Daubert, Joiner, and Kumho Tire, known as the Daubert trilogy, are the three United States Supreme Court cases that together articulate the Daubert standard. In Daubert, the Court referenced five factors courts could use to determine the reliability of expert scientific testimony: (1) whether the expert's theory or technique can be (and has been) tested; (2) whether the theory or technique has been subjected to peer review and publication; (3) the known or potential rate of error; (4) the existence and maintenance of standards controlling the technique's operation; and (5) whether the technique has been generally accepted in the relevant scientific community. 509 U.S. at 593–94. In Joiner, the Court held “that abuse of discretion is the proper standard by which to review a district court's decision to admit or exclude scientific evidence.” 522 U.S. at 146. And, in Kumho Tire, the Court held the Daubert factors not only apply to scientific knowledge but to technical or other specialized knowledge as well. 526 U.S. at 147–48. The Kumho court also explained the Daubert inquiry is a flexible one and the factors do not constitute a definitive checklist or test. Id. at 150; see also id. at 158–59 (Scalia, J., concurring) (“I join the opinion of the Court, which makes clear that the discretion it endorses—trial-court discretion in choosing the manner of testing expert reliability—is not discretion to abandon the gatekeeping function. I think it worth adding that it is not discretion to perform the function inadequately. Rather, it is discretion to choose among reasonable means of excluding expertise that is fausse and science that is junky.”).

L.L. argues that Officer Munecas's opinion testimony did not satisfy Daubert's reliability standard. The State counters by arguing the Daubert factors are “flexible and nonexhaustive.” However, we do not decide this case under Daubert's expert opinion testimony framework because the admissibility of Officer Munecas's experience-based testimony is more appropriately analyzed under Section 90.701.

Section 90.701: Lay Opinion Testimony

We begin with the text of Section 90.701, Florida Statutes:

90.701. Opinion testimony of lay witnesses

If a witness is not testifying as an expert, the witness's testimony about what he or she perceived may be in the form of inference and opinion when:

(1) The witness cannot readily, and with equal accuracy and adequacy, communicate what he or she has perceived to the trier of fact without testifying in terms of inferences or opinions and the witness's use of inferences or opinions will not mislead the trier of fact to the prejudice of the objecting party; and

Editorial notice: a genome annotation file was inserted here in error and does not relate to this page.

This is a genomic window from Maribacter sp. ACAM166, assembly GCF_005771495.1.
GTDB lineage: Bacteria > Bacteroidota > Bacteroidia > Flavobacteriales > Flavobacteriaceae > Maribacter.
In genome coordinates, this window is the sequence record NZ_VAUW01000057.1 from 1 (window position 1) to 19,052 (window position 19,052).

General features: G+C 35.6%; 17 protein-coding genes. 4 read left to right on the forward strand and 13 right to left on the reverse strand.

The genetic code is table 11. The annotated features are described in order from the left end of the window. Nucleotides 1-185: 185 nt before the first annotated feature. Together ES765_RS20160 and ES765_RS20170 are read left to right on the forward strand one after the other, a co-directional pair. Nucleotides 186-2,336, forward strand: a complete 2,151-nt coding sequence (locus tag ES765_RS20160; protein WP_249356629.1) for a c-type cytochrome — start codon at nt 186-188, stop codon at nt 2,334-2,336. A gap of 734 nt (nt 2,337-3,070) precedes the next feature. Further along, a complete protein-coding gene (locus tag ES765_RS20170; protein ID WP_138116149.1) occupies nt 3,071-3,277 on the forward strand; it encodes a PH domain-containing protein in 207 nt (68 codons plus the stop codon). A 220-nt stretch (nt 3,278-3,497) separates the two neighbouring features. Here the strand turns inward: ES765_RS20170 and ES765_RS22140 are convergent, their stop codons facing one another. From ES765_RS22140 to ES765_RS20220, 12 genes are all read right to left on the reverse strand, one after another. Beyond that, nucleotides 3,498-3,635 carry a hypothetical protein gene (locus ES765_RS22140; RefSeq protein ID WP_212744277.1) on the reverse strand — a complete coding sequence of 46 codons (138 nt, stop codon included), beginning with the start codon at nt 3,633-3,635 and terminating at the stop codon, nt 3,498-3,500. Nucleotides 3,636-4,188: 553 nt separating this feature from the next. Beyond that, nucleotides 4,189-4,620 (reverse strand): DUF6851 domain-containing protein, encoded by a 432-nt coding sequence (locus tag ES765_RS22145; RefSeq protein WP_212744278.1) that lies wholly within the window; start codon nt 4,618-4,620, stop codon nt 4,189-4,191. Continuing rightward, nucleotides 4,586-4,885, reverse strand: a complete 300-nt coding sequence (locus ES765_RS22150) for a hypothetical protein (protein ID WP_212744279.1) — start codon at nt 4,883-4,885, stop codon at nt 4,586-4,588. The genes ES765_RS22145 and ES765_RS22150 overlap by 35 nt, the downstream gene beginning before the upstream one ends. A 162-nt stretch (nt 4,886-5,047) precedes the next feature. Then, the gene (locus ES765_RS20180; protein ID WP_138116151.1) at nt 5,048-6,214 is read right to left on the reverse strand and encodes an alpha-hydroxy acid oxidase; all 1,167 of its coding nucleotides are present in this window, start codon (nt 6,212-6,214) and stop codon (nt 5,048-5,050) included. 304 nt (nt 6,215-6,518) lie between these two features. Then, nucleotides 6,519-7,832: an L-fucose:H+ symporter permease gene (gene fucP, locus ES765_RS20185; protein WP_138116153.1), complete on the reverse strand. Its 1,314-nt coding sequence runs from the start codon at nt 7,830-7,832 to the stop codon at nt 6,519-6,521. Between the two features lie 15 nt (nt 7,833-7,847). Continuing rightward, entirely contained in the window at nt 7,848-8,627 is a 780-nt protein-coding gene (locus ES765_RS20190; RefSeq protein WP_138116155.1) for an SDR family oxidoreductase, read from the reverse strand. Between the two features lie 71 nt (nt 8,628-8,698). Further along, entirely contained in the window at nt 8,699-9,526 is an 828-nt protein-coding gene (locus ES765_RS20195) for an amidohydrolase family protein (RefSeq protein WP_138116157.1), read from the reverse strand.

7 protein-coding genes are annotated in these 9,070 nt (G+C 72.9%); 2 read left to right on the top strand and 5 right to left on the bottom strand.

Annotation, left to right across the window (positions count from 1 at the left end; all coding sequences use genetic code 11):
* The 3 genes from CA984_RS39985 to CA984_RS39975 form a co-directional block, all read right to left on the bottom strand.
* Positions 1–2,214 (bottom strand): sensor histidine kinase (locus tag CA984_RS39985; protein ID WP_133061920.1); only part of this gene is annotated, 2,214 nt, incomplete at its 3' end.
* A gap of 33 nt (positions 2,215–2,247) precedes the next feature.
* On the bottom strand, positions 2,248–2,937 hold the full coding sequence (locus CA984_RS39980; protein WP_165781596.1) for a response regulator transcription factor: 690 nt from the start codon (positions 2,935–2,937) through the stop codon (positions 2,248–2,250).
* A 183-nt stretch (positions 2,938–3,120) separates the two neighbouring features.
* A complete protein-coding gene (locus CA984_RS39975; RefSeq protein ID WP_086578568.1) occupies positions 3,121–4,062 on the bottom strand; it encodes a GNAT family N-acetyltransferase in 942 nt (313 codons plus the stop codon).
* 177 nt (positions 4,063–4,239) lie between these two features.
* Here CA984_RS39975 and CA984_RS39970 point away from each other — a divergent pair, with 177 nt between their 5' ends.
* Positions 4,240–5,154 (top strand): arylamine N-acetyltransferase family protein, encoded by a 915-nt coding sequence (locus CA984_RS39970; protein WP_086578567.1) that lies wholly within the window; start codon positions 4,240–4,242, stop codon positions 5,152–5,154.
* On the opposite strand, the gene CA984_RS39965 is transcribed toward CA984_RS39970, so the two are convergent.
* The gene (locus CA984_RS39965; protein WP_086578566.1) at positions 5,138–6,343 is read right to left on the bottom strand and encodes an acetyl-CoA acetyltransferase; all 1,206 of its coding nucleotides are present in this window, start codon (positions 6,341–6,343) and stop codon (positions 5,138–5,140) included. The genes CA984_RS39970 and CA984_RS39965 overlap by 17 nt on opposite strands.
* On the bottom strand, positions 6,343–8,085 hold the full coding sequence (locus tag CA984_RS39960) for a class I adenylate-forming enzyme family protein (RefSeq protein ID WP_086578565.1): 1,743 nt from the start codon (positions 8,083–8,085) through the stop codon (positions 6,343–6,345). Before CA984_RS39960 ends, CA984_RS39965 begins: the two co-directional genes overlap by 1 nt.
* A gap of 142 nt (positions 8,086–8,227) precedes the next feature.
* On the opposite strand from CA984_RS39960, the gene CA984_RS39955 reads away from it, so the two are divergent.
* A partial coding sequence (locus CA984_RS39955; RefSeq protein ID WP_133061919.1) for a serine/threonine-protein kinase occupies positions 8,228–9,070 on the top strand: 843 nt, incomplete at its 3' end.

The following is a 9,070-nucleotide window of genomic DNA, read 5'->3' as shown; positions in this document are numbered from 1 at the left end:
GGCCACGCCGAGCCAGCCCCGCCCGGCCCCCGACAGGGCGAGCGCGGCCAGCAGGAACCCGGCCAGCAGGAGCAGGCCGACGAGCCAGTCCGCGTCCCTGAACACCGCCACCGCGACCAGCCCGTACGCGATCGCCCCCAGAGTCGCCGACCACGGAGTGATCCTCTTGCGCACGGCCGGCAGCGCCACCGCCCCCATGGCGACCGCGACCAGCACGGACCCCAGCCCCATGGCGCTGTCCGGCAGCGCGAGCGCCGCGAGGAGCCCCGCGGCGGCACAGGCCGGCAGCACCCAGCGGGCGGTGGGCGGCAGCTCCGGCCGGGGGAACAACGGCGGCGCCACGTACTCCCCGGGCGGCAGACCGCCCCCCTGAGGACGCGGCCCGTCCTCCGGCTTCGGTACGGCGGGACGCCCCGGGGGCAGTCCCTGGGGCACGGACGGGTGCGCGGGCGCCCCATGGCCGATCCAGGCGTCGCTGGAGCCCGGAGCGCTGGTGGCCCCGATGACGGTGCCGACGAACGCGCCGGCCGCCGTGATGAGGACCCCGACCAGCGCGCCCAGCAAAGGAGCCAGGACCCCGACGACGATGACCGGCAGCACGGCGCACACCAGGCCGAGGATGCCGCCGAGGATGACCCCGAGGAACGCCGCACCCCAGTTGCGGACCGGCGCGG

(2) The opinions and inferences do not require a special knowledge, skill, experience, or training.

L.L. argues that Officer Munecas's testimony cannot be lay opinion testimony because it requires “specialized knowledge.” We disagree. Similar to its federal counterpart, Section 90.701 forbids lay opinion testimony that requires “special knowledge, skill, experience, or training.” Of course, “[a]ll lay witnesses have some specialized knowledge—knowledge relevant to the case that is not common to everyone․ Indeed, that is why all witnesses—lay or expert—are called: to get what they know about the case that other people do not.” Paul F. Rothstein, Fed. Rules of Evidence Rule 701 (3d ed.). The text of the Federal Rules offers more guidance than does Section 90.701 because it specifies that lay opinion testimony is not based on “specialized knowledge within the scope of Rule 702.” Fed.R.Evid. 701 (emphasis added). With this in mind, the question is not whether the opinion requires specialized knowledge, as all opinion testimony does, but whether the specialized knowledge is sufficiently specialized to fall within the scope of Section 90.702. See Rothstein, supra, Rule 701.

The Advisory Committee Notes to Rule 701 prove instructive on this point, distinguishing between specialized knowledge within the scope of Rule 702 and personal knowledge: “courts have permitted lay witnesses to testify that a substance appeared to be a narcotic, so long as a foundation of familiarity with the substance is established.” Fed.R.Evid. 701 advisory committee's note to 2000 amendment. This is because “[s]uch testimony is not based on specialized knowledge within the scope of Rule 702, but rather is based upon a layperson's personal knowledge.” Id.; see also § 90.604, Fla. Stat. (“Except as otherwise provided in s. 90.702, a witness may not testify to a matter unless evidence is introduced which is sufficient to support a finding that the witness has personal knowledge of the matter.”) Similarly, Professor Imwinkelried (who is cited several times by the United States Supreme Court in Daubert ) explains that in drawing the line between lay and expert testimony,